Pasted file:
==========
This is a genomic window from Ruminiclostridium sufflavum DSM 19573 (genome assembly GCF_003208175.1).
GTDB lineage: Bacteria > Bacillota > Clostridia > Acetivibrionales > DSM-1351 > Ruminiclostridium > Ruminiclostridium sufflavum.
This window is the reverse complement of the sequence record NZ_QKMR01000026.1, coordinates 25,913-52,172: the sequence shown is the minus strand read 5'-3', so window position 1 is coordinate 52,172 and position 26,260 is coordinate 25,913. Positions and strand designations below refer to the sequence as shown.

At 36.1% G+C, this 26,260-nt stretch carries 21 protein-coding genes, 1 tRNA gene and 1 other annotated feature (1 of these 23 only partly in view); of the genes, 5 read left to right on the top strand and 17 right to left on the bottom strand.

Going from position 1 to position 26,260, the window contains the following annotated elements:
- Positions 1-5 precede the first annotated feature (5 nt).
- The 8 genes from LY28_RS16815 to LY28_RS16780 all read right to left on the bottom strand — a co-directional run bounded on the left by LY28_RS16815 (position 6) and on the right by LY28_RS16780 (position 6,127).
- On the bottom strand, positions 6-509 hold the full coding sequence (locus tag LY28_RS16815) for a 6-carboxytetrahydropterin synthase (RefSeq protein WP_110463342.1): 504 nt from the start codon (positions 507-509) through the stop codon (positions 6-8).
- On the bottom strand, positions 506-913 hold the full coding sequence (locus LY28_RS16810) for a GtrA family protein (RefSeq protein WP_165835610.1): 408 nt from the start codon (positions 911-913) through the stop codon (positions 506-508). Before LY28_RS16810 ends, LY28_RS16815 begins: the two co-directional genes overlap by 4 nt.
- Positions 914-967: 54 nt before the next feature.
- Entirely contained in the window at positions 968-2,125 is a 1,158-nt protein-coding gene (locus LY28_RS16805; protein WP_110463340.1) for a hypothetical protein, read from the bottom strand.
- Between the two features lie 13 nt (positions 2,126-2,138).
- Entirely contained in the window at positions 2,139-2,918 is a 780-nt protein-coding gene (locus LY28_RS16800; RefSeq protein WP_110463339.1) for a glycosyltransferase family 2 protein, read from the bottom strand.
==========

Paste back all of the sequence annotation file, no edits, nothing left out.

This is a genomic window from Ruminiclostridium sufflavum DSM 19573 (genome assembly GCF_003208175.1).
GTDB lineage: Bacteria > Bacillota > Clostridia > Acetivibrionales > DSM-1351 > Ruminiclostridium > Ruminiclostridium sufflavum.
This window is the reverse complement of the sequence record NZ_QKMR01000026.1, coordinates 25,913-52,172: the sequence shown is the minus strand read 5'-3', so window position 1 is coordinate 52,172 and position 26,260 is coordinate 25,913. Positions and strand designations below refer to the sequence as shown.

At 36.1% G+C, this 26,260-nt stretch carries 21 protein-coding genes, 1 tRNA gene and 1 other annotated feature (1 of these 23 only partly in view); of the genes, 5 read left to right on the top strand and 17 right to left on the bottom strand.

Going from position 1 to position 26,260, the window contains the following annotated elements:
- Positions 1-5 precede the first annotated feature (5 nt).
- The 8 genes from LY28_RS16815 to LY28_RS16780 all read right to left on the bottom strand — a co-directional run bounded on the left by LY28_RS16815 (position 6) and on the right by LY28_RS16780 (position 6,127).
- On the bottom strand, positions 6-509 hold the full coding sequence (locus tag LY28_RS16815) for a 6-carboxytetrahydropterin synthase (RefSeq protein WP_110463342.1): 504 nt from the start codon (positions 507-509) through the stop codon (positions 6-8).
- On the bottom strand, positions 506-913 hold the full coding sequence (locus LY28_RS16810) for a GtrA family protein (RefSeq protein WP_165835610.1): 408 nt from the start codon (positions 911-913) through the stop codon (positions 506-508). Before LY28_RS16810 ends, LY28_RS16815 begins: the two co-directional genes overlap by 4 nt.
- Positions 914-967: 54 nt before the next feature.
- Entirely contained in the window at positions 968-2,125 is a 1,158-nt protein-coding gene (locus LY28_RS16805; protein WP_110463340.1) for a hypothetical protein, read from the bottom strand.
- Between the two features lie 13 nt (positions 2,126-2,138).
- Entirely contained in the window at positions 2,139-2,918 is a 780-nt protein-coding gene (locus LY28_RS16800; RefSeq protein WP_110463339.1) for a glycosyltransferase family 2 protein, read from the bottom strand.